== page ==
Any change that materially alters the nature of the trial must be addressed by protocol amendments. Given time constraints, amendments to multicenter clinical trials may be most expediently reviewed by a central committee rather than individual Institutional Review Boards. The COVID-19 pandemic has materially altered the risk-benefit assessment that allows for informed participation in clinical trials: an increased risk of SARS-CoV-2 exposure in health care settings without change in potential benefit. This dramatic change must be accounted for through re-consent of all trial participants. Decisions to unblind trials and offer early termination for participants in specific arms of a study or to individual participants who are especially vulnerable to COVID-19 may be warranted. This may be particularly relevant for participants in placebo or standard of care arms of clinical trials, given the relative lack of potential benefit. FDA officials have suggested in the past that use of external controls may have merit when the use of internal control arms is considered unethical. In any case, results should be returned to participants as they become available.
Other participant considerations during the conduct of the trial are also relevant. First of all, it is critical to limit in-person health status monitoring, such as blood tests and imaging, as much as possible. This is especially important for a participant in a high-risk group (such as an elderly oncology participant) or a participant who has to travel to receive care or be accompanied by others (such as children accompanied by a guardian, in which one must balance between care for the participant and risk of infecting others). Where monitoring must be done, participants should be evaluated outside the hospital or clinic setting where possible. Finally, in a slumping economy, attention must also be paid to whether enrollee compensation is ethical. Loss of health insurance or diminished income may coerce participants to remain enrolled in clinical trials, even as risks of leaving the home become more pronounced due to COVID-19. In all cases, the principle of “primum non nocere” (first, do no harm) must be the foremost concern.
Issues Related To Ongoing Trials: The Role Of Data Safety Monitoring Boards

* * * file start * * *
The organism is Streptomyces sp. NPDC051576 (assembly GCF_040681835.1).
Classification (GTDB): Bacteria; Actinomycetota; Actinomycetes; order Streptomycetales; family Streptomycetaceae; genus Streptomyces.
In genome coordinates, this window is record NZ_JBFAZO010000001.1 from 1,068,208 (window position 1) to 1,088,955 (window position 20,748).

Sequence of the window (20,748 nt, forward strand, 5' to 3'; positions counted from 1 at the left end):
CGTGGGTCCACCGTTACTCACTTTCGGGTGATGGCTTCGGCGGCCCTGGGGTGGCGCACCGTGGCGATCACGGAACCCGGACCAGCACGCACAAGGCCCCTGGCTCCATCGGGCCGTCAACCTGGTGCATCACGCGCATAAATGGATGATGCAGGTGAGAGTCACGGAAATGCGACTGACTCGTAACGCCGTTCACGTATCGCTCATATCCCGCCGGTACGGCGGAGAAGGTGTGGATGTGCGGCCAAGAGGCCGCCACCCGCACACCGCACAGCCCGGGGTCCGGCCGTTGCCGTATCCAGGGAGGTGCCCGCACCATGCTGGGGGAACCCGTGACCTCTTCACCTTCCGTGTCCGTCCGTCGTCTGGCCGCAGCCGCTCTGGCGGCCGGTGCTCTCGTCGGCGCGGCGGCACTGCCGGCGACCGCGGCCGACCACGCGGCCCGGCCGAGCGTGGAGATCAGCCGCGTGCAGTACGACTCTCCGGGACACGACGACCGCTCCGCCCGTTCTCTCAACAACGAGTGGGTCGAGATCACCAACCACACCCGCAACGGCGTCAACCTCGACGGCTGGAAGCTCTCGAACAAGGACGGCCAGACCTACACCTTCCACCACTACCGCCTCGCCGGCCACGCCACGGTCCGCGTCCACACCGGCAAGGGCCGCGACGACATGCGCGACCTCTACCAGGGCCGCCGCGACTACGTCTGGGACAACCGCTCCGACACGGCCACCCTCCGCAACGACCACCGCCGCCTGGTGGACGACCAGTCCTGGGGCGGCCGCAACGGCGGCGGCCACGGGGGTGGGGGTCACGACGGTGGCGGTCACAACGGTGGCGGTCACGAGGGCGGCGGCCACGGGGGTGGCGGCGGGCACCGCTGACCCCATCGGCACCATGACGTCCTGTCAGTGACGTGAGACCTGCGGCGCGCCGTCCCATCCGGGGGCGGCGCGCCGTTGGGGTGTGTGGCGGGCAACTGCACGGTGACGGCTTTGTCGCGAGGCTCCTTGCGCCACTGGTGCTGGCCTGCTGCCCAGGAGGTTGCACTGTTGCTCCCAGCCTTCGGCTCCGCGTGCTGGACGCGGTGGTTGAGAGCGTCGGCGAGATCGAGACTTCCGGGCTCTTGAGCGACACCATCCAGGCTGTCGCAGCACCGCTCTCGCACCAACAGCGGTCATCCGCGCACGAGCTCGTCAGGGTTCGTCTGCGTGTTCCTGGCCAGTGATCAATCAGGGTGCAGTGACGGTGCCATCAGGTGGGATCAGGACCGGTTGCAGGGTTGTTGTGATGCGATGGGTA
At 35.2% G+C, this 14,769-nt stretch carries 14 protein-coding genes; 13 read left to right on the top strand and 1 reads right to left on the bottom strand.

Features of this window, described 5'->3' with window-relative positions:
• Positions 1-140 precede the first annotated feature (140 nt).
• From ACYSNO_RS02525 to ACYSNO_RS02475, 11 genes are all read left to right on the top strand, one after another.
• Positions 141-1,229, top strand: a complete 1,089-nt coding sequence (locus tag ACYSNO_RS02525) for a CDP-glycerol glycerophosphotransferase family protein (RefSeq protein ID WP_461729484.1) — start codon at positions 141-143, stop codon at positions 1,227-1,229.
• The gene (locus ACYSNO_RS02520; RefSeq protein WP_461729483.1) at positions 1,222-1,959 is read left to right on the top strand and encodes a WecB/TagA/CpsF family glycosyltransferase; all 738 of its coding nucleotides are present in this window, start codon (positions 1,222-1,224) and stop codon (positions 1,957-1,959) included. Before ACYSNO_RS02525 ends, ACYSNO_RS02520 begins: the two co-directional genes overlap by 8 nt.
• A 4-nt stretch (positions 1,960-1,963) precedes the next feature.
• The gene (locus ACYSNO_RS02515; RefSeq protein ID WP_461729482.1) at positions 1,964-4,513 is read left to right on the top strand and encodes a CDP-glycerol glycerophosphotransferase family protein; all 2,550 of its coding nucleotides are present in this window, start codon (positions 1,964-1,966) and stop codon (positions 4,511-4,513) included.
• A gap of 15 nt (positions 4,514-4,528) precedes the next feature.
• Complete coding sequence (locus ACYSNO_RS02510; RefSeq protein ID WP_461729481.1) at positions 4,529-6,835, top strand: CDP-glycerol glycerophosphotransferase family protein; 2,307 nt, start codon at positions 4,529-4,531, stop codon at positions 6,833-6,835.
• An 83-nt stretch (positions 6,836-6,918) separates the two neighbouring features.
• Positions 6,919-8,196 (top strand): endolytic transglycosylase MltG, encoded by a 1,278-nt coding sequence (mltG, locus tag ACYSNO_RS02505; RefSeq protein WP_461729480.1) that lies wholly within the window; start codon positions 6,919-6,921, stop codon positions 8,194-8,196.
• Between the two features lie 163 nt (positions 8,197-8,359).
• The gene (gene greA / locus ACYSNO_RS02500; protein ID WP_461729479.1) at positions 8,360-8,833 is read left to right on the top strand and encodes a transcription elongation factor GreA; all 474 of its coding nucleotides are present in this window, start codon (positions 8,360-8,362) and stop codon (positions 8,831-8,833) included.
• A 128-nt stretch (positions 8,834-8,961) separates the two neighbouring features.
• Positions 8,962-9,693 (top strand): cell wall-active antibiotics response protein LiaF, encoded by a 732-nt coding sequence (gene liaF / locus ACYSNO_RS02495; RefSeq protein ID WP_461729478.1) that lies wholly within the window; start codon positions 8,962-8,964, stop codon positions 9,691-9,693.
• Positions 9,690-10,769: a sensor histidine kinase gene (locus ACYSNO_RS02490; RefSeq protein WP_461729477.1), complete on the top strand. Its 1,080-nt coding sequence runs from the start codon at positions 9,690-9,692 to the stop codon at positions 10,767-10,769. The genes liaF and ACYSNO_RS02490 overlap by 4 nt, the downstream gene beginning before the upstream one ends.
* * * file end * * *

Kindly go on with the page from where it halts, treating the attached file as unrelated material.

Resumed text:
Both the FDA Guidance and other similar documents recognize that many clinical trials may need to interrupt patient enrollment due to the impact of COVID-19. However, they offer little guidance on which statistical criteria could guide the decision to suspend trial activities, and whether and how to still analyze the data collected on experimental therapies.
In some cases, the Data Safety Monitoring Board could potentially perform an ad-hoc interim analysis based on formal stopping rules. For trials that collected most study outcomes, interim analyses could determine that the primary objective has been reached before the planned end of study. Futility stopping rules could instead help identify trials likely to fail even if continued. Both approaches could help minimize the number of patients that need to be enrolled in a trial during a crisis.
Nevertheless, more guidance is needed on when similar analyses could be appropriate. Two issues should be considered before performing interim analyses for early stopping, especially if unplanned. The first concern is the need to control the false-positive error rate (the probability that a trial would incorrectly produce positive results by chance) at a low, pre-specified level. This risk of false-positive findings is increased when assessing the same hypothesis multiple times, as would be the case in interim analysis. False-positive error rates could be controlled at pre-specified levels using multiple testing methods such as group sequential approaches. The second concern is ensuring the reproducibility of study results. To overcome this potential limitation, any unplanned analysis and decision rule for early stopping should be documented in amendments to the study protocol.
Optimizing Use Of Existing Data And Results: The Importance Of Dissemination
Many trials are likely to shut down during the current pandemic, but this should not translate into a loss of useful data. First, meta-analyses and methods to adjust for missing data, such as multiple imputation methods, can leverage data from discontinued trials to provide important information on the safety and effectiveness of tested therapies. Second, some protocol deviations due to COVID-19 may be unavoidable, which may increase the risk of bias in study results. Robustness of study findings could be evaluated in re-analyses of shared data based on different bias assumptions. Finally, the FDA should promote sharing of anonymous participant data and summary results from trials affected by the pandemic, even those terminated before their final analyses. More generally, it should enforce and expedite the reporting of study results. Even though the Food and Drug Administration Amendments Act requires timely reporting of results of applicable clinical trials to ClinicalTrials.gov, only 13 percent of trials post their results on this site within 12 months of trial completion.